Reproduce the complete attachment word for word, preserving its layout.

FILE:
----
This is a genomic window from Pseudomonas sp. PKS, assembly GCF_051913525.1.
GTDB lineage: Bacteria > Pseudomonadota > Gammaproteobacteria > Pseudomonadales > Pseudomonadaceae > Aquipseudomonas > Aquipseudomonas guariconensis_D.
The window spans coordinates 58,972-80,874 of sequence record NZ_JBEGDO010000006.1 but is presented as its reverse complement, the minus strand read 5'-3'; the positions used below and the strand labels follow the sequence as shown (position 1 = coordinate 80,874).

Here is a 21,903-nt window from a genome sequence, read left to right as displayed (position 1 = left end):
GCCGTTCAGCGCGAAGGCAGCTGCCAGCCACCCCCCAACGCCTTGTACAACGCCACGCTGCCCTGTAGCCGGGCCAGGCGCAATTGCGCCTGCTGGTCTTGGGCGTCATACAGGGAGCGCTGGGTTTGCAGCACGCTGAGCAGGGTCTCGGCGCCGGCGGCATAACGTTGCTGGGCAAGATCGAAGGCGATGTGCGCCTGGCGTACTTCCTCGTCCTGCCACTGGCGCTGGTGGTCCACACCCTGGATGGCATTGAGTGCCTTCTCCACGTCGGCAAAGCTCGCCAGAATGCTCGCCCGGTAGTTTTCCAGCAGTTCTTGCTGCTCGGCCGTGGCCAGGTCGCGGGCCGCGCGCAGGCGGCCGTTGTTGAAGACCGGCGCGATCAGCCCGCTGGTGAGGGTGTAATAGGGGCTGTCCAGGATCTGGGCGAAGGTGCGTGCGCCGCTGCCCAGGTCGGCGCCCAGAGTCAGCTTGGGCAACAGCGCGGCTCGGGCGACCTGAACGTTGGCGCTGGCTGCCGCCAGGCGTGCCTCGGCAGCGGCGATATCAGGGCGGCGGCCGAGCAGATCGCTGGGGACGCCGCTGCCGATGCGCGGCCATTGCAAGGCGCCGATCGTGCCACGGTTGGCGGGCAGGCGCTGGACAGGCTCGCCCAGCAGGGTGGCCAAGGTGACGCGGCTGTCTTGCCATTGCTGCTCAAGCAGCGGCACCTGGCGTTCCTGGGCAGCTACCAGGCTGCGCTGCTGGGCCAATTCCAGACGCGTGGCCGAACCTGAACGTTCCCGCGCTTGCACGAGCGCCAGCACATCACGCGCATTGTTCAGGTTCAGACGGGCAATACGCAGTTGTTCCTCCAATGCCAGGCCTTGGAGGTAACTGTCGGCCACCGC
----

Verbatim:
This is a genomic window from Pseudomonas sp. PKS, assembly GCF_051913525.1.
GTDB lineage: Bacteria > Pseudomonadota > Gammaproteobacteria > Pseudomonadales > Pseudomonadaceae > Aquipseudomonas > Aquipseudomonas guariconensis_D.
The window spans coordinates 58,972-80,874 of sequence record NZ_JBEGDO010000006.1 but is presented as its reverse complement, the minus strand read 5'-3'; the positions used below and the strand labels follow the sequence as shown (position 1 = coordinate 80,874).

Here is a 21,903-nt window from a genome sequence, read left to right as displayed (position 1 = left end):
GCCGTTCAGCGCGAAGGCAGCTGCCAGCCACCCCCCAACGCCTTGTACAACGCCACGCTGCCCTGTAGCCGGGCCAGGCGCAATTGCGCCTGCTGGTCTTGGGCGTCATACAGGGAGCGCTGGGTTTGCAGCACGCTGAGCAGGGTCTCGGCGCCGGCGGCATAACGTTGCTGGGCAAGATCGAAGGCGATGTGCGCCTGGCGTACTTCCTCGTCCTGCCACTGGCGCTGGTGGTCCACACCCTGGATGGCATTGAGTGCCTTCTCCACGTCGGCAAAGCTCGCCAGAATGCTCGCCCGGTAGTTTTCCAGCAGTTCTTGCTGCTCGGCCGTGGCCAGGTCGCGGGCCGCGCGCAGGCGGCCGTTGTTGAAGACCGGCGCGATCAGCCCGCTGGTGAGGGTGTAATAGGGGCTGTCCAGGATCTGGGCGAAGGTGCGTGCGCCGCTGCCCAGGTCGGCGCCCAGAGTCAGCTTGGGCAACAGCGCGGCTCGGGCGACCTGAACGTTGGCGCTGGCTGCCGCCAGGCGTGCCTCGGCAGCGGCGATATCAGGGCGGCGGCCGAGCAGATCGCTGGGGACGCCGCTGCCGATGCGCGGCCATTGCAAGGCGCCGATCGTGCCACGGTTGGCGGGCAGGCGCTGGACAGGCTCGCCCAGCAGGGTGGCCAAGGTGACGCGGCTGTCTTGCCATTGCTGCTCAAGCAGCGGCACCTGGCGTTCCTGGGCAGCTACCAGGCTGCGCTGCTGGGCCAATTCCAGACGCGTGGCCGAACCTGAACGTTCCCGCGCTTGCACGAGCGCCAGCACATCACGCGCATTGTTCAGGTTCAGACGGGCAATACGCAGTTGTTCCTCCAATGCCAGGCCTTGGAGGTAACTGTCGGCCACCGC